Sunday, March 13, 2011

"It's On You"

The post title is one of my current unit's cultural sayings. In context, it's generally used as a sham excuse by a select number of higher-ups who are sloughing tasks off to others below them. However, there are times and places where this literally becomes the truth, as much as people wish to believe otherwise.

Some quotes from news reports out of Japan:

"Millions of people spent a third night without water, food or heating in near-freezing temperatures along the devastated northeastern coast."

"People are surviving on little food and water. Things are simply not coming," said Hajime Sato, a government official in Iwate prefecture"

"We have repeatedly asked the government to help us, but the government is overwhelmed by the scale of damage and enormous demand for food and water"

"we simply don't have enough. We just did not expect such a thing to happen."

"I never imagined we would be in such a situation," Watanabe said. "I had a good life before. Now we have nothing"

All cringeworthy quotes. Which is why I have these personal rules:

1) Stockpile sealed food and water. Being foremost in the thoughts and prayers of other nations won't put food in your stomach for at least several days in the best of circumstances. Where I normally live, tsunamis aren't an issue, but flooding, tornadoes, and extreme winter conditions are. I will not survive the initial disaster only to starve in the aftermath. Furthermore, don't store it all in one place. Family, storage rental, or even a secret squirrel stash buried in the woods within a one day foot-travel distance can make the difference between between hoping someone feeds you before you starve versus being able to maintain your health and strength in an extreme situation. For these acute events, I'm a big fan of the lowly MRE, due to being able to consume it cold without added water if necessary (based on experience, hunger truly does make the best sauce). Having at least a week's worth of food and water for a household and extended local family is a must from my perspective.

"An emergency worker in white helmet came over and told him if the (gas) station opens at all, the gas may be allocated for emergency teams and essential government workers."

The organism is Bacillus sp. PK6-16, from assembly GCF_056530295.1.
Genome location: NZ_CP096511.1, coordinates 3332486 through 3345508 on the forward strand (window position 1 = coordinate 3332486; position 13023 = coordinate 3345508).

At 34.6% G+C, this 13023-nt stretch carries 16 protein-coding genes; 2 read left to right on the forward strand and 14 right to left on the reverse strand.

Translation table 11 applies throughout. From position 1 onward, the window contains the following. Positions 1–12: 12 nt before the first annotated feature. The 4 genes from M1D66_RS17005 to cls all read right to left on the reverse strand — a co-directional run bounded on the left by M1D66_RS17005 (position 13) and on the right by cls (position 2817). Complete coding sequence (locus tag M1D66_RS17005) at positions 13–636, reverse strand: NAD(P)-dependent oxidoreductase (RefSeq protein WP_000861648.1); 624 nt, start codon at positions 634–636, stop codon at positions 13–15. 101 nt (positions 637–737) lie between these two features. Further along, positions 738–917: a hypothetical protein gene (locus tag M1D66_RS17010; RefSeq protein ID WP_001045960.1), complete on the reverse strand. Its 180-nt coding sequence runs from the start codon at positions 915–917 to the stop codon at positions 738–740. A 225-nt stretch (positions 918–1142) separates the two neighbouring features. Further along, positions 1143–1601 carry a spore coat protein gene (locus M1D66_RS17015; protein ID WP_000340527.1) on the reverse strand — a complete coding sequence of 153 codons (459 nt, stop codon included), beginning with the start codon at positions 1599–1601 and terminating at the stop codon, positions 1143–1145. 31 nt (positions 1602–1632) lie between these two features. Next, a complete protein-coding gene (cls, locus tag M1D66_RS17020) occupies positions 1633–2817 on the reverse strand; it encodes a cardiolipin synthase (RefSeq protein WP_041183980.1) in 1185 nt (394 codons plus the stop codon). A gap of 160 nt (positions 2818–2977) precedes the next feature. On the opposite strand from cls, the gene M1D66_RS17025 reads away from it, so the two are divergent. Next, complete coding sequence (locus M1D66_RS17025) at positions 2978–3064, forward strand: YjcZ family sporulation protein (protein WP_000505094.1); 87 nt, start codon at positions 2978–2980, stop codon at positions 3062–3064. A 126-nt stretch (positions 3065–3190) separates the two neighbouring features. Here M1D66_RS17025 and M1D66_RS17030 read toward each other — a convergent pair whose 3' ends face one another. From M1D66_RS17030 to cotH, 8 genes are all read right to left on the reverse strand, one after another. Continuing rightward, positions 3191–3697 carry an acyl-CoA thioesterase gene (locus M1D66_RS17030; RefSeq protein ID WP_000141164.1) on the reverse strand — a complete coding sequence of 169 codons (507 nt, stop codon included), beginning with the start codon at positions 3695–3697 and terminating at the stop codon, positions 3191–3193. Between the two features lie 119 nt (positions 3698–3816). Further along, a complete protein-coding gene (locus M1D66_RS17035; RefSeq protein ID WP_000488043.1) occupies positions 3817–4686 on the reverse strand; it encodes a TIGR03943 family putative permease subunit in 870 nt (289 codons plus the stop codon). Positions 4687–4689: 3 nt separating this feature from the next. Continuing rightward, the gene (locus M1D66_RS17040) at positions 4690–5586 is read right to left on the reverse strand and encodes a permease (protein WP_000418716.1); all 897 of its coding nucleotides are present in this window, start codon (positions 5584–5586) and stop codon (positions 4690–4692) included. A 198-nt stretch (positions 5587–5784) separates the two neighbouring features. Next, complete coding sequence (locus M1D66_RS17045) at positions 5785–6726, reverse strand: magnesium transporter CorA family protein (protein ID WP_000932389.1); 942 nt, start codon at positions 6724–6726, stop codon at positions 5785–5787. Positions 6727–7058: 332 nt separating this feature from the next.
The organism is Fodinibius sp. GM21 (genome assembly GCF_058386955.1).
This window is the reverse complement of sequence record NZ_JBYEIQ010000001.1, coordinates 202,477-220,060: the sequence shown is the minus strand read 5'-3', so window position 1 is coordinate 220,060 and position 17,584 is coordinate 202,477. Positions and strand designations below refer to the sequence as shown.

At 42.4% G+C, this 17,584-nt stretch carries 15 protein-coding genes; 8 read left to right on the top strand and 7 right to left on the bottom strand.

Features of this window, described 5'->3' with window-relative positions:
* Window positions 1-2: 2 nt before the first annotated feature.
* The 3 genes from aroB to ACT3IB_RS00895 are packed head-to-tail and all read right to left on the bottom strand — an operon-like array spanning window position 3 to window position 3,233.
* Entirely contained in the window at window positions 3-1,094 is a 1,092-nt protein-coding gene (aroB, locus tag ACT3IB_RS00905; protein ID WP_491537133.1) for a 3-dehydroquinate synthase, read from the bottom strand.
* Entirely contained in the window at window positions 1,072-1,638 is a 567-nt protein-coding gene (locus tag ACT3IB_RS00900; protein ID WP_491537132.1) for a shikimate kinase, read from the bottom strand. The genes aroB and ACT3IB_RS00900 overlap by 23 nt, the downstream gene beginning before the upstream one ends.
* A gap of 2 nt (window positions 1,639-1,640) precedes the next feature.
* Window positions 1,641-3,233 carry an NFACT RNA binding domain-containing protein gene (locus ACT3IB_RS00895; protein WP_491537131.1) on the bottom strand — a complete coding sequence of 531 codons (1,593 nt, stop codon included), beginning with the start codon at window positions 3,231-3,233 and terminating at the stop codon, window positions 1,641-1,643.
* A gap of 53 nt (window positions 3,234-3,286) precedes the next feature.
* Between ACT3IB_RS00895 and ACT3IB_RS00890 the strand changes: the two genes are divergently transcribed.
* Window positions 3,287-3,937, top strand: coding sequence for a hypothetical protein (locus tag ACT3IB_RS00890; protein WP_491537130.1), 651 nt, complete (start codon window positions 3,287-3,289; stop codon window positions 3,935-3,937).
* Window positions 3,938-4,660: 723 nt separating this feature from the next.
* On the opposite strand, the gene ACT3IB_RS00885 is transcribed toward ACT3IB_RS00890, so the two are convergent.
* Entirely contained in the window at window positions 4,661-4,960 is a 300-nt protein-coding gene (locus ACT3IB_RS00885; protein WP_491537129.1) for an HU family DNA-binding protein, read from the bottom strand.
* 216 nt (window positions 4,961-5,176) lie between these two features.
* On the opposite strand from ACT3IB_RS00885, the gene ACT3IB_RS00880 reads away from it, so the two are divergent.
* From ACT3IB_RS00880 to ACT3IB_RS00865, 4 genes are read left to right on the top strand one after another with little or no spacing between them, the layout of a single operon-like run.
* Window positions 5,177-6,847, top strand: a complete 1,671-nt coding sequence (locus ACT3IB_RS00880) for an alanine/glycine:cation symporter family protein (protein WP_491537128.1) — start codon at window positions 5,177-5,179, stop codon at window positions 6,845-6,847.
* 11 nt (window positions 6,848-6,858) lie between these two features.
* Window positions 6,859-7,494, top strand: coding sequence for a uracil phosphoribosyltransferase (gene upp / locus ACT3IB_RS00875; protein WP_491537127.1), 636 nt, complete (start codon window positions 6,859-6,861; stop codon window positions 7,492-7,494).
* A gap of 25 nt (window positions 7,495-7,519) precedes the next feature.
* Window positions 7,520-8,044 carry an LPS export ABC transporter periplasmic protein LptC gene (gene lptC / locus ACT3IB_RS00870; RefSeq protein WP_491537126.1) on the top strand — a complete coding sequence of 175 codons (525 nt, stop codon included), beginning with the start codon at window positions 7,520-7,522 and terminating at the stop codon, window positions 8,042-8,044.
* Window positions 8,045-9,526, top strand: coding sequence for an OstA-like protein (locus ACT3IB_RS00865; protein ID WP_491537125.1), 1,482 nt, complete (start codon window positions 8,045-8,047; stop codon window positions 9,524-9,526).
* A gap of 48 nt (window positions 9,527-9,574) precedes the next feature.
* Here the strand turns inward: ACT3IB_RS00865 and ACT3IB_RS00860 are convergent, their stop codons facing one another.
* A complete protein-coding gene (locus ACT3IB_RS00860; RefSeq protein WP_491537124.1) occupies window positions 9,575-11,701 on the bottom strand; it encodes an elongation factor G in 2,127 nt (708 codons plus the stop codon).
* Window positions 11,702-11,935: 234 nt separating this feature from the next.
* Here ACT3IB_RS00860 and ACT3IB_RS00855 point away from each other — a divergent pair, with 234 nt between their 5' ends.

"large areas of the countryside remained surrounded by water and unreachable. Fuel stations were closed, though, at some, cars waited in lines hundreds of vehicles long"

2) I don't like to let my gas tanks fall below 50% full, and I keep enough fuel in my garage to top up that 50% if needed. Which is great, if you can actually leave the area to get to a relative's place that is agreed upon in advance. But otherwise, gasoline shouldn't be a priority. Why? Because if you run a generator in this situation, you're going to be a refugee and/or looter magnet. Which is why The Wife and I are focused on being able to live in an 1895 technology mode for an extended period of time. Modern fuels, such as Coleman fuel and propane, should absolutely be stocked for easier cooking and emergency short-term heating, because they are silent. But having plenty of aged wood on hand is good if things are going to be extended. Implied is having the means to use these fuels, and cookware (think iron) that is durable over open flame.

3) Even in advanced countries with benevolent governments, you can't count on them to get to you in a timely manner. Ever.

4) Japan is culturally homogeneous with a deep tradition of cooperation and group efforts. The US isn't. After an initial event, culturally diverse areas will experience what is essentially tribalism, with those outside of the local tribe being more at risk for violence of all types. Use resources discreetly, be helpful to your local area as much as safely possible, but be prepared physically (again, discretely, or depending on where you are, extremely discretely) and emotionally to use force in defense of your own and your local community's safety and resources.

5) The will to survive doesn't trump all, but it will take you further in an extreme situation than a passive mindset that waits for someone to take care of matters.

I strongly recommend checking out the Survival Blog website, especially his link "Getting Started" on the left side of the homepage.

Because in the end, we're responsible for ourselves.


cmblake6 said...

Absolute truth, all of it. If the SHTF anywhere near urban areas, lock it down tight and dark, or get the hell out. Food, water, water filtration, fire, medications, weapons and ammo, it goes on. Clothing, shelter,...

Papa Whiskey said...

Interesting posts and discussion on this topic at Gates of Vienna: